FIG. 1 is a block diagram illustrating the components really to the aggregation system. The various customer computers 101 may be connected to the aggregation system via the Internet 102. The aggregation system includes an order system 110 and a shipping system 120. The computer systems for the various merchants 103 who supply the product may also be connected to the Internet. The order system includes a product update component 111, a web engine 112, an order/shipping interface 113, a product database 114, and an order database 115. The web engine receives request for web pages from customers and coordinates the supplying of the web pages to the customers. These web pages provide the functionality for a customer to review the available products that are identified in the product database and to place orders that are then stored in the order database. The product update component interacts with the various merchants systems to identify which products are available from which merchants. The product update component may be automated in the sense that the product information is automatically retrieved from a merchant computer or may provide a manual entry for this information. The product update component stores the product information in the product database. The order/shipping interface notifies a merchant when and order has been placed and notifies the shipping system. The notification to the merchant also includes an indication of the shipping location to which the product should be delivered. The order/shipping interface retrieves the order information from the order database. The notifications to the merchants and the shipping system may be sent periodically (e.g, on a daily basis). The shipping system includes a shipping/order interface 121, a shipping database 122, a shipping component 123, a consolidating component 124, a customs component 125, and a receiving goods component 126. The shipping/order interface receives information describing the various orders and stores the information in the shipping database. The consolidating component is responsible for identifying the shipment into which each order should be consolidated. The shipping database contains information describing the scheduled shipments and the orders that have been scheduled for that shipment. The shipping component coordinates the generation of various documents that are needed to accompany a shipment. The customs component interacts electronically with the custom authorities of the destination country to facilitate clearance. The receiving goods component is used attracted the receipt of products delivered to the shipping location and coordinates to be adding of the product to the appropriate shipment. One skill in the art would appreciate that the order system and the shipping system may be implemented on a single computer system, may be implemented on multiple computer systems, may be implemented via different web sites, and so on. In general, many different overall architectures may be used to support the aggregation system. The aggregation system also provides various interfaces for allowing customers to track the shipment of their orders. This order status component may interact with both be order system and the shipping systems to identify order status.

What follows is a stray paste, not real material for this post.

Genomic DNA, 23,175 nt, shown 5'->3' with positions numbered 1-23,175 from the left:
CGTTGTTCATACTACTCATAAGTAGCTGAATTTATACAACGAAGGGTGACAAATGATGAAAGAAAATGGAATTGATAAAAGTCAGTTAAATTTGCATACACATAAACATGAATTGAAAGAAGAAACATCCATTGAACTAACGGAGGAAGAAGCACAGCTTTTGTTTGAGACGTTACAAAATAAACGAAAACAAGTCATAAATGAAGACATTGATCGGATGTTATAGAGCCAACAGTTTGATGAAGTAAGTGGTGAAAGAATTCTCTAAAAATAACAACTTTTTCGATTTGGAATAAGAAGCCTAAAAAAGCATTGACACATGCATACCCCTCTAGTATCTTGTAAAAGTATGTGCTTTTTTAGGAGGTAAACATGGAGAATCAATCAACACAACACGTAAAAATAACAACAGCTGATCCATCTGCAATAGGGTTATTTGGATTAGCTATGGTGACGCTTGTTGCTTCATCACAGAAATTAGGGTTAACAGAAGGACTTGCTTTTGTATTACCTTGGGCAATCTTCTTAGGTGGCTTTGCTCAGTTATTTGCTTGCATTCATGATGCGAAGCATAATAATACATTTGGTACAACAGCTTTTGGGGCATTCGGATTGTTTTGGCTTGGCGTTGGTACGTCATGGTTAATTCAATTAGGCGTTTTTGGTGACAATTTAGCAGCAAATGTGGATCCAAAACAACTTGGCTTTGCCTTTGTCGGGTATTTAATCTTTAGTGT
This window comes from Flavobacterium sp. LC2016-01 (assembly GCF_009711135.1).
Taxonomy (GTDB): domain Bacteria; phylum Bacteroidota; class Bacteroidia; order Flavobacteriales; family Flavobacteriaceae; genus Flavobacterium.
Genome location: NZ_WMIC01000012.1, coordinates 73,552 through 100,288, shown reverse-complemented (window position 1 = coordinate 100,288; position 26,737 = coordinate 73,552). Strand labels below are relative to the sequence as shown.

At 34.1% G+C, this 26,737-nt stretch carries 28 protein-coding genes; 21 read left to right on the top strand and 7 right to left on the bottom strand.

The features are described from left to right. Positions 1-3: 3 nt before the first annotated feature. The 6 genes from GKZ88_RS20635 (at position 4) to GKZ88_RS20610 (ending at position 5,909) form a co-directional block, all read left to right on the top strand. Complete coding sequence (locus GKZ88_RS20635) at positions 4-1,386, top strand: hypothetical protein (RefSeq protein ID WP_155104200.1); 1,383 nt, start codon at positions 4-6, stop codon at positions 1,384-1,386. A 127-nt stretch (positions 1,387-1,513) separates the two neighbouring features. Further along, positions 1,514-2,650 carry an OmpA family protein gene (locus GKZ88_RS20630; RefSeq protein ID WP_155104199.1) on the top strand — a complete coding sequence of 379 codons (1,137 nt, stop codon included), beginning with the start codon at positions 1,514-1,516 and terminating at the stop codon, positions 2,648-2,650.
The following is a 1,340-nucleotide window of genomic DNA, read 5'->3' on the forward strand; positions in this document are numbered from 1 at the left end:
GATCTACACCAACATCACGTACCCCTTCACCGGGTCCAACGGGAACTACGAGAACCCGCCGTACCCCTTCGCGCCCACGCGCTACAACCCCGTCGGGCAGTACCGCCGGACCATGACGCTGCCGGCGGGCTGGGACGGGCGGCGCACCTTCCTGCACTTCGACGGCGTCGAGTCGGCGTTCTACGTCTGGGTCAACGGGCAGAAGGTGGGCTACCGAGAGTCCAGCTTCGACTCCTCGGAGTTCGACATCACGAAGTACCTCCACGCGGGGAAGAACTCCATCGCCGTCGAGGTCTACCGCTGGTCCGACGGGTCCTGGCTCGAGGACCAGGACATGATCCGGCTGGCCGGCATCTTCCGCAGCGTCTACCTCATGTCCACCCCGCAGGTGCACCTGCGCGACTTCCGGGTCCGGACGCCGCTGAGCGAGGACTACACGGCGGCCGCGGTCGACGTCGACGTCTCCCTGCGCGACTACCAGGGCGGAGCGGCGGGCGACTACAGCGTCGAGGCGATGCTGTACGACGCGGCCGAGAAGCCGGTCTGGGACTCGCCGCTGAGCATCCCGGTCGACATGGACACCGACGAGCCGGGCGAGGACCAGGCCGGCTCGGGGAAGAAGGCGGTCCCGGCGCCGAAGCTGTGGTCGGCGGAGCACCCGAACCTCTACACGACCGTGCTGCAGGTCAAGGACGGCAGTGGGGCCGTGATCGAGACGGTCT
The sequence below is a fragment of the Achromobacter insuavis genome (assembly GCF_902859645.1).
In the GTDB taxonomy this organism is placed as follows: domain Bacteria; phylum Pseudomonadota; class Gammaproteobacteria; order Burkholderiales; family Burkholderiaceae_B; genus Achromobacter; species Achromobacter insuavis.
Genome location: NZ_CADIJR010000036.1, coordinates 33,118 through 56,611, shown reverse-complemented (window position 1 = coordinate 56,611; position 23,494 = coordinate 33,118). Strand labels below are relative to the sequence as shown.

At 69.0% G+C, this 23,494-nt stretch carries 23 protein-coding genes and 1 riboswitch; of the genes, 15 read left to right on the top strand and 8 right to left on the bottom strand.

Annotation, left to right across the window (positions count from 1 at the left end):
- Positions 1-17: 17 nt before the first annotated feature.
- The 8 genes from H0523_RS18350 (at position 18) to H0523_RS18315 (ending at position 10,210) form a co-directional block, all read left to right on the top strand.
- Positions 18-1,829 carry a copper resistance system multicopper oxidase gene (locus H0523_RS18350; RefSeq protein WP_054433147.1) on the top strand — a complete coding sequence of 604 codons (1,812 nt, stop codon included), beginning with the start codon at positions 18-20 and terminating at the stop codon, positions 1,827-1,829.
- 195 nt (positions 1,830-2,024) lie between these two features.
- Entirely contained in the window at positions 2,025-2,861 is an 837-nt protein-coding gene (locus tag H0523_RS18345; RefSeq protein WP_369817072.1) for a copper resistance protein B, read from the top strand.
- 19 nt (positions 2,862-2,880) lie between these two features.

FIG. 2 is a flow diagram illustrating sample processing of a consolidating component in one embodiment. The consolidating component may be invoked whenever and order is received. Alternatively, the consolidating component may be invoked periodically to process various orders that have been received over that period. In block 201, the component selects a destination port for the order. The component may select the destination port based on the destination city and country. Each city may be assigned a particular destination port based upon its proximity to that destination port. In block 202, the component selects the next available shipment that is destined to that port which has space for that order. In block 203, the component updates the shipping database to reflect that the order has been assigned to that shipment. The component then completes.
FIG. 3 is a flow diagram illustrating processing of a shipping component. The shipping component coordinates the shipping process for the shipment. In block 301, the shipping component creates a bill of lading for the shipment. The component may print out or electronically send the bill of lading, as appropriate. In block 302, the component prepares the necessary information for customs clearance. The component may invoke routines of the customs component. In block 303, the component sends the customs clearance information to the customs office of the destination country. In one embodiment, the customs clearance information is sent electronically to the customs offices. In block 304, the component may send an electronic mail to the customer indicating that the product is being shipped and indicating the anticipated delivery date to the customers location. The component then completes.
 The Appendix describes additional aspects of this technology.